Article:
Yes, but Techs are not allowed to use FM on 10m. The 8900 is an FM-only radio. It does not do SSB/CW. IMO, it is a waste for a Tech to buy this radio unless you're planning to upgrade to General very soon.Before I decide to buy a Yaesu 8900R I have just two questions
Are newbies with a tech license allowed to access the 6 meter band?
Nearly all of the good 6m activity is on CW, SSB, or one of the digital modes like JT65.Does anyone use 6 meters as I don't see a lot of talk about it?
I agree with kj3n the 8900 is FM only and no SSB on 6 meters thats reallywhere all the action is on 6 meters.....Yes, but Techs are not allowed to use FM on 10m. The 8900 is an FM-only radio. It does not do SSB/CW. IMO, it is a waste for a Tech to buy this radio unless you're planning to upgrade to General very soon.
Nearly all of the good 6m activity is on CW, SSB, or one of the digital modes like JT65.
I agree with kj3n the 8900 is FM only and no SSB on 6 meters thats reallywhere all the action is on 6 meters.....
6m FM activity in So Cal is more the exception, not the rule.Yes 6m SSB is great fun but depending on where you live FM can be very active also. In So Cal where I live I can key up no less than six 6m repeaters with a 5w handheld and whip antenna on the radio and some are 60+ miles away.
And looking through the online repeater list for my area, there's not a single active 6m repeater in all of Delaware. There is 1 listed on paper, but it doesn't respond to my HT and I'm less than 10 air miles from it.Looking on a repeater list it appears there are 41 6m repeaters within reach of my house, although I've not tried very many of them.
Disagree. It still gives them three bands they can use, is cost competitive with other 6/2/.7 meter triband radios, is smaller than many others, gives some incentive to upgrade, and will serve you for your entire ham "career".it is a waste for a Tech to buy this radio unless you're planning to upgrade to General very soon..
I was thinking the same thing. What other radio on the market gives you 6/2/70cm, cross band repeat, and dual receivers for anything like this price? For only a very few dollars more than a competitive dual bander you get 4 bands, three of which a Tech can use. If sometime in the future the owner upgrades to General then the 10 meter FM section of the band becomes usable. 6 meters may be sparsely used in your area, or it may be used regularly. As for me, I use 6 meters pretty much daily. When the band is open I have made cross country contacts, when the band is not open it works great for simplex talk around.Disagree. It still gives them three bands they can use, is cost competitive with other 6/2/.7 meter triband radios, is smaller than many others, gives some incentive to upgrade, and will serve you for your entire ham "career".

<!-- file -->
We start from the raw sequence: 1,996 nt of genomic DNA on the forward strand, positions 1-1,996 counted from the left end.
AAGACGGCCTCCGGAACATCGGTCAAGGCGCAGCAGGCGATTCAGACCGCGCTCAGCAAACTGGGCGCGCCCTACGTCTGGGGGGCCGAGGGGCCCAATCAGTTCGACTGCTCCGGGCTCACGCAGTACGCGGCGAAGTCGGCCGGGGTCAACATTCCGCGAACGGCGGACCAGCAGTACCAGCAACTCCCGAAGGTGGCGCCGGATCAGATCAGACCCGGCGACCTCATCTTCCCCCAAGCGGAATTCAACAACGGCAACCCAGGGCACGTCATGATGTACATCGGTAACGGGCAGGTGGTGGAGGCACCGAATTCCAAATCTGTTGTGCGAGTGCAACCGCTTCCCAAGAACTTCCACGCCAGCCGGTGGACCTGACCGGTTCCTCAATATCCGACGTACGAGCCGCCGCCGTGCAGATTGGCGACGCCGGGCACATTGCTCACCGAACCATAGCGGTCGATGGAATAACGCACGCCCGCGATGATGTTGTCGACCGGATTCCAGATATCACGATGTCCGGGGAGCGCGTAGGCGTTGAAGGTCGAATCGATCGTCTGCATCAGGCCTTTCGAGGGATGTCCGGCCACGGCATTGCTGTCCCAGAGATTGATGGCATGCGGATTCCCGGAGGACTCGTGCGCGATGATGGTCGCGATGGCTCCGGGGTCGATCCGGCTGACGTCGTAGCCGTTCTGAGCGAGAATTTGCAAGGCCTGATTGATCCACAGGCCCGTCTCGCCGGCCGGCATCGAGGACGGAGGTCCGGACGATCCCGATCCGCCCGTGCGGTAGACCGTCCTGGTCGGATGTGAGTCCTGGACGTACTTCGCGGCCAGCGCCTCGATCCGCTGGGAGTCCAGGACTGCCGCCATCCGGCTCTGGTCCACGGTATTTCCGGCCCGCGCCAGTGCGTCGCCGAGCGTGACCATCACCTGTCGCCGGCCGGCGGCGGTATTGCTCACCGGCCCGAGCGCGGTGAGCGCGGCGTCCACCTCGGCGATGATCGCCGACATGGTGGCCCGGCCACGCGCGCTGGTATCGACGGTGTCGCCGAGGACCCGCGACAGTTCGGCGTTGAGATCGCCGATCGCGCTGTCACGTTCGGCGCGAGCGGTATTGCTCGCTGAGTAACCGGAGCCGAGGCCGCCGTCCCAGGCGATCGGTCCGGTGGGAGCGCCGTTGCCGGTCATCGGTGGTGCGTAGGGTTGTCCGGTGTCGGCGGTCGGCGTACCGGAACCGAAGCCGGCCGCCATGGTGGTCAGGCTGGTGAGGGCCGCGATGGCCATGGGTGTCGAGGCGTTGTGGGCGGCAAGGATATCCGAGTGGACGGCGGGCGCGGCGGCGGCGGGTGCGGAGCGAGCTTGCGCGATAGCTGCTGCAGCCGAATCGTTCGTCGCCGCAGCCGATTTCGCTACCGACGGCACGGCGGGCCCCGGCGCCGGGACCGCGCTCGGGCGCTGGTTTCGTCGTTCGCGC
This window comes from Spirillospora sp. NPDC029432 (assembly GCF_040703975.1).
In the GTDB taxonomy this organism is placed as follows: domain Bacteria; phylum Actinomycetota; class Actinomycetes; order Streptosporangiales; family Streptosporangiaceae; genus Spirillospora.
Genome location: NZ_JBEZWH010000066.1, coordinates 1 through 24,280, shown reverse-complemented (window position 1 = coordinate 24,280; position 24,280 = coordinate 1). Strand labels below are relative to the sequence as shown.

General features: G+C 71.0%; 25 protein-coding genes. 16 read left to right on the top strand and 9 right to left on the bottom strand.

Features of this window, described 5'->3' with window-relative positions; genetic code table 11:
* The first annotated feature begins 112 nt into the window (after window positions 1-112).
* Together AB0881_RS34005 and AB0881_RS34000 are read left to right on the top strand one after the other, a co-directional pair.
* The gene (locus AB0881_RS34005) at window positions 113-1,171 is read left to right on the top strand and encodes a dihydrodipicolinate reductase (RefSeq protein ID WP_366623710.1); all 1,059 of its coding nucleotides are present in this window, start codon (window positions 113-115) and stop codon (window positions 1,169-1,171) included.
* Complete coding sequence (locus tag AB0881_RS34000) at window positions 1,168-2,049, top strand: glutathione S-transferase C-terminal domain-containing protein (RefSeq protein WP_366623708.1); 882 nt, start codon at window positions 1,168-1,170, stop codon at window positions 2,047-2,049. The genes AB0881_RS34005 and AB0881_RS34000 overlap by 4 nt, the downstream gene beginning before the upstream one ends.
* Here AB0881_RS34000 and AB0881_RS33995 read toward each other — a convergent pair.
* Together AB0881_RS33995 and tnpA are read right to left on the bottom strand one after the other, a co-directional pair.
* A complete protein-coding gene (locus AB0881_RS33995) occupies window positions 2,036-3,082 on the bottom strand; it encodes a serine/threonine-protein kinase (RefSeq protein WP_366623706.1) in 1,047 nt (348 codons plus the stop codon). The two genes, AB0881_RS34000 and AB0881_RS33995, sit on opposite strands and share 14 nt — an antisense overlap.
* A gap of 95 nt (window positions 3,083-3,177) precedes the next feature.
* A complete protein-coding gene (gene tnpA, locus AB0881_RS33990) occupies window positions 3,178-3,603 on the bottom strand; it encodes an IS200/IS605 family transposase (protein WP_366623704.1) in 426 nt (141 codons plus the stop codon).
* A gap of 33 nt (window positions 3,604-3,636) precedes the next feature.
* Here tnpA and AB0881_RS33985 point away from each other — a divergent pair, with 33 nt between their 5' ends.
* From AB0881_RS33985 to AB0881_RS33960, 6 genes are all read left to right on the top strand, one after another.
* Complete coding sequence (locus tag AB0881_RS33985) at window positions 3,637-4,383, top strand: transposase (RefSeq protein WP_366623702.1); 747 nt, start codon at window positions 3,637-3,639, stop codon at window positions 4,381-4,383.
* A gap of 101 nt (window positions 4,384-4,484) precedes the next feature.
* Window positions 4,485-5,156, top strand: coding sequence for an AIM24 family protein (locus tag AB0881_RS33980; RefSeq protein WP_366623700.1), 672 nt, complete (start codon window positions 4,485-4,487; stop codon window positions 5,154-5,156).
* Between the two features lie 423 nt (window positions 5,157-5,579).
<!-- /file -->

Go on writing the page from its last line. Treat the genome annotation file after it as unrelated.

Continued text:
Capture Effect is specific to competing signals. When two FM signals are present the stronger of the two will capture the receiver, and potentially the weaker signal will not be heard at all. When only one signal is present there is no Capture Effect, so I am not sure what you mean when you are saying FM works on the Capture Effect.As I said before, the technical side of amateur radio is being lost, or replaced with appliance operators that operates, but doesn't really understand what happens when they press the microphone button or hears someone on their radios.
FM works on the principal of Capture Effect.
It takes a much stronger signal to receive an FM signal than a SSB signal.
That is the reason why SSB is preferred over AM or FM, along with the fact that SSB takes up less bandwidth.
You most certainly can walk away from a radio. "Control operator" just means you can shut it down in a timely manner if required, there is NO requirement that you be within XX feet of the radio to be a control operator. If I set up a cross band remote in the house and while monitoring it walk out on the back porch to take in the sunset, or out to the garage to clean the mower, I am still the Control Operator.As far as claims of being able to set up Cross Band Repeat and walking away from the radio, and using it to cross band repeat your handheld, I think you need to read the Part 97.
It is not as simple as that.
If you read the rules - and this rule is covered in your Technician Class License Exam - you cannot just set up a radio and walk away.
You need to have a licensed control operator at the control point, or a second radio that can control the Yaesu 8900R that can turn the radio off if it has a problem - such as being stuck in transmit, harmful interference, having someone else operate on your transmit frequency - and causing problems, etc.
The source of the audio to ID does not matter. If I set up a remote on 70 cm and 2M, and access the 70 cm side sending "W6XYZ, Remote", then I have just IDed the cross band on 2M, if I hit the 2M button on the handheld, so I am now transmitting on the 2M freq of the cross band, and ID the same way, I have just IDed the 70cm side of the cross band. As long as both sides of the cross band get IDed there is not an issue. The issue is when folks talk on the handheld and ID, even for the remote, but the local link (typically the higher frequency end) never gets IDed. That does happen a lot, and that is contrary to the rules.Each radio needs to transmit an ID every 10 minutes, not just you and your handheld radio.
Line of sight only ah? So, there is no knife edging, no reflection, nothing like that?And NO - a 50 watt mobile 6 meter transceiver will not always talk further than a 2 meter radio with the same sized - 1/2 wave mobile antenna.
All effective communications is Line Of Sight!
Anytime you place something between the transmit and receive antennas, it can and will block reception.